While I was away during most of January, and half of this time I've spent in Saint-Petersburg, taking part in conversations, meetings, holywars and so on, I still think I have something to say. This is not about the game itself, just because everything small that I can tell, I'm telling at NA and RU forums - and big news aren't going to happen until OBT starts. But as a man, taking part into the making of ship trees process, I want to share some more info.
Today we gonna look at some rare USN ships, which were actually never-built due to some reasons.
Let us start with this one:
This is a so-called "small" battleship, year 1919 project, or, to be certain, the "Small Battleship - Design F-3" preliminary design proposal, dated April 1919.
Normal displacement - 21.500 tonns.
Speed - 18 knots.
Armor - 12" belt.
Guns - two twin 16".
Of course, Mr. Freedman's book can tell us what is it and why it was proposed with far greater detail.
I'll just tell that in my own words: Chief Constructor of USN in 1919, Rear Admiral David W. Taylor, felt that ships were started to grow into a very large ones, so he tried to let see what can be done with less effort in materials, money and crew.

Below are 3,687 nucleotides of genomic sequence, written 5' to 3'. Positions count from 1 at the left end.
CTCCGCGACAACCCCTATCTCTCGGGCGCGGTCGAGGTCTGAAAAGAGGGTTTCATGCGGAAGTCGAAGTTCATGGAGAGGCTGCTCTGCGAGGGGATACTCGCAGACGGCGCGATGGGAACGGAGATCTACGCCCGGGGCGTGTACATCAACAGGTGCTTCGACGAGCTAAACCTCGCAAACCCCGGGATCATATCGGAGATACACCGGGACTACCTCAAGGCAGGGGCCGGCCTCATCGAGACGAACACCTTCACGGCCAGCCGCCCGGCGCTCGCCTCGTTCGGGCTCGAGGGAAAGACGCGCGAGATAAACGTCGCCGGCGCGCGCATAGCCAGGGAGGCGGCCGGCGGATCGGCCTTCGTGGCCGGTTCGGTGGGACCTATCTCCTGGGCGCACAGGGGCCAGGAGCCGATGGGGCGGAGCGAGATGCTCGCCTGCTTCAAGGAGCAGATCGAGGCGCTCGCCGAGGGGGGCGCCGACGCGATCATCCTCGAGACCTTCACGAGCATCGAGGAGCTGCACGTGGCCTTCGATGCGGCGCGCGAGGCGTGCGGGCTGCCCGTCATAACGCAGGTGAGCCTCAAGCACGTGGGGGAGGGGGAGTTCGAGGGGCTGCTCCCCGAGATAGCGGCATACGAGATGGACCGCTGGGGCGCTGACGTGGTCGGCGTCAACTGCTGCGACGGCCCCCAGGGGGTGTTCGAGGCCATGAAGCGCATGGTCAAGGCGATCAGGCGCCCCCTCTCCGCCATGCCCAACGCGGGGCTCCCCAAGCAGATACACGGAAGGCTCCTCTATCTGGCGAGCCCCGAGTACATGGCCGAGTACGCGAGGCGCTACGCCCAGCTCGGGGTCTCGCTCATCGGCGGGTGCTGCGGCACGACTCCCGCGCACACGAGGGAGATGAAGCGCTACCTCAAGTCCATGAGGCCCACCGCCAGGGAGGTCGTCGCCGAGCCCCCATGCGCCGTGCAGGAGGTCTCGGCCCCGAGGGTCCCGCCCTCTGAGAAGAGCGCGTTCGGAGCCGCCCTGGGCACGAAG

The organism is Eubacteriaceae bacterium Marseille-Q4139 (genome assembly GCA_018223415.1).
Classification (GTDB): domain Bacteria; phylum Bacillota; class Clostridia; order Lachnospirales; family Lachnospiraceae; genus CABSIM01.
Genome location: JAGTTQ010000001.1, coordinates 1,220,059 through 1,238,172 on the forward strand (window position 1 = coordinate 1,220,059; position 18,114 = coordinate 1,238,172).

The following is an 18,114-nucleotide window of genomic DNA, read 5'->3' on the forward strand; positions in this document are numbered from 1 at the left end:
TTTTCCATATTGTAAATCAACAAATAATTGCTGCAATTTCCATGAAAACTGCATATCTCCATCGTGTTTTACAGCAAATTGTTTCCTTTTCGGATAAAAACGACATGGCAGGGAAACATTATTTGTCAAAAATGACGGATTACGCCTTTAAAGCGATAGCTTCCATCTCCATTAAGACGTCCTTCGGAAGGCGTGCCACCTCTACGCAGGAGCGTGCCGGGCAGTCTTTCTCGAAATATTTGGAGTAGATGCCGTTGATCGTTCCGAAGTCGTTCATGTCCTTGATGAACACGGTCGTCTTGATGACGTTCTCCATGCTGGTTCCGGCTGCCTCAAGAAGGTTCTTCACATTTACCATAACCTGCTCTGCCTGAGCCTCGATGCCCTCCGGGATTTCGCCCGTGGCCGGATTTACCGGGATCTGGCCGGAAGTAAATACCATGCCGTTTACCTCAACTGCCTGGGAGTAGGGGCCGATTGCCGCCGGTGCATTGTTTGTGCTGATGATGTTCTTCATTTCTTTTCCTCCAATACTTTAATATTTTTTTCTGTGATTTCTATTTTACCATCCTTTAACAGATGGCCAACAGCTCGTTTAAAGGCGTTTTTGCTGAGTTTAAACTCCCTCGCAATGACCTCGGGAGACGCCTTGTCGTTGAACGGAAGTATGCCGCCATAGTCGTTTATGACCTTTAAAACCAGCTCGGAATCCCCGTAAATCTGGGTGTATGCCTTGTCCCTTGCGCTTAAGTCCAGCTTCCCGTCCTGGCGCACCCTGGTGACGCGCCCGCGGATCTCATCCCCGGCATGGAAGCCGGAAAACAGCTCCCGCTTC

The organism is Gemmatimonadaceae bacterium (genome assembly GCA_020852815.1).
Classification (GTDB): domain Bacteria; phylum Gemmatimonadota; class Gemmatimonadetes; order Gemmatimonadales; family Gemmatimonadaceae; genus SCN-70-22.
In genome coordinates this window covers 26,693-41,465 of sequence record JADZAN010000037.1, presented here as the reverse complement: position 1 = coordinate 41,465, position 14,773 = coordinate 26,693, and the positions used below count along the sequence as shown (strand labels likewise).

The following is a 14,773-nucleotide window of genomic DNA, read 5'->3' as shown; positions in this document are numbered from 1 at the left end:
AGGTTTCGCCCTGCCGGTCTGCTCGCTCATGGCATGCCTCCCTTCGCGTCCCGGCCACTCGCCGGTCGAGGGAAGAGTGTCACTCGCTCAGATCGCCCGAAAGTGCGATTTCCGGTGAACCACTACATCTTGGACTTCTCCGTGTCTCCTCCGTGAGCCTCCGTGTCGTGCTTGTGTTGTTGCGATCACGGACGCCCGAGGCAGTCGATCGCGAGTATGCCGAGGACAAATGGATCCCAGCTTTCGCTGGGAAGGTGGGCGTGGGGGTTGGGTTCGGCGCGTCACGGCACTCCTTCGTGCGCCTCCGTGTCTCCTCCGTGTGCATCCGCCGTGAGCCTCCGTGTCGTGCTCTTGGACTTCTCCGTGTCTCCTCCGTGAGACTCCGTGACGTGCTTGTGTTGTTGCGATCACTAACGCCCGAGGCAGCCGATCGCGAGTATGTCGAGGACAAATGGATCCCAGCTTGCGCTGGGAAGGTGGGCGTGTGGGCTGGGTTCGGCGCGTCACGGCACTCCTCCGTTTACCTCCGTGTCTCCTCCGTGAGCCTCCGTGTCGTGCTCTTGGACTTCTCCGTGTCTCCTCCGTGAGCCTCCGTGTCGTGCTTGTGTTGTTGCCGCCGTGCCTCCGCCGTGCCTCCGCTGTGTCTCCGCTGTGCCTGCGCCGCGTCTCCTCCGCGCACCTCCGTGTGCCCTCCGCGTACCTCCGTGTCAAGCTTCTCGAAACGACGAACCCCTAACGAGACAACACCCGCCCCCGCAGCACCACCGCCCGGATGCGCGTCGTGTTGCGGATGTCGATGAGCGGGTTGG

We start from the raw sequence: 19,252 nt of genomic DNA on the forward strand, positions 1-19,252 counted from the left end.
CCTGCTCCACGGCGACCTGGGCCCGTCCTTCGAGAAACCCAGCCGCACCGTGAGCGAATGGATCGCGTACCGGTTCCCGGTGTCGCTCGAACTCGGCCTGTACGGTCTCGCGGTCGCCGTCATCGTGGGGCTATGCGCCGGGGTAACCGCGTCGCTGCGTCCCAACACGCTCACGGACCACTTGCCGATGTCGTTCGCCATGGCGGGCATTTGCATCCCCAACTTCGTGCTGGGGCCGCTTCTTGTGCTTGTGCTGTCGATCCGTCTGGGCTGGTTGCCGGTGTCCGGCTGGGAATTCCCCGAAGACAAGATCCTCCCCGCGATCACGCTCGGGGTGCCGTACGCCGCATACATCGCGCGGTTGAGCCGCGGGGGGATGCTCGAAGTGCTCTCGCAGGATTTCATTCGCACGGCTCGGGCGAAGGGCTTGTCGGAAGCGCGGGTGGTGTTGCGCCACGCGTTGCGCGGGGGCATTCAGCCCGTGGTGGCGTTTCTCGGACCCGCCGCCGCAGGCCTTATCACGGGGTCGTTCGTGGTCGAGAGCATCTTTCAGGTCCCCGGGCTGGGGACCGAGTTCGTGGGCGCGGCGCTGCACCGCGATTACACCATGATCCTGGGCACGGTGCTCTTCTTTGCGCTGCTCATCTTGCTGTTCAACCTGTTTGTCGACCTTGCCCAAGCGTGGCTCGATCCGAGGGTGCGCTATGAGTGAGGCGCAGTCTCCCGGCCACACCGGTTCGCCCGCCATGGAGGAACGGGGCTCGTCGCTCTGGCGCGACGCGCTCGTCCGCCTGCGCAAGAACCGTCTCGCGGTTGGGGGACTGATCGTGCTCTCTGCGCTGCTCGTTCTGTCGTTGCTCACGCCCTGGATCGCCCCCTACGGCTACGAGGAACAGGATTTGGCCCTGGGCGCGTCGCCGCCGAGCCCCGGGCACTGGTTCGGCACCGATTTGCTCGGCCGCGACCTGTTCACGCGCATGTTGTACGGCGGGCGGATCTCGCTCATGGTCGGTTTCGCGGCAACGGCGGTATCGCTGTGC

The results were...not the ones he hoped for. Even the smallest of these small battleships were larger than a dreadnought, while being slower, somewhat with same protection and only with four 16" guns (which was half of the firepower of Colorado class, for example).
The 29 knot version of this "small" battleship had normal displacement of 37.000 tonns, which was a 5.000 tonns larger (!) than a Colorado class battleship. Of course, when actual numbers appeared, all of this "small" battleship designs went right to the far-far shelf.
So, you can understand why this beautiful concept of "more battleships with less money" crashed. All in all, for the country with such an industrial potential, like USA, it wasn't so attractive anyway.
While it was not the first time, when great ideas weren't in touch with a reality, this case is a rather demonstrative one.
Thanks for reading,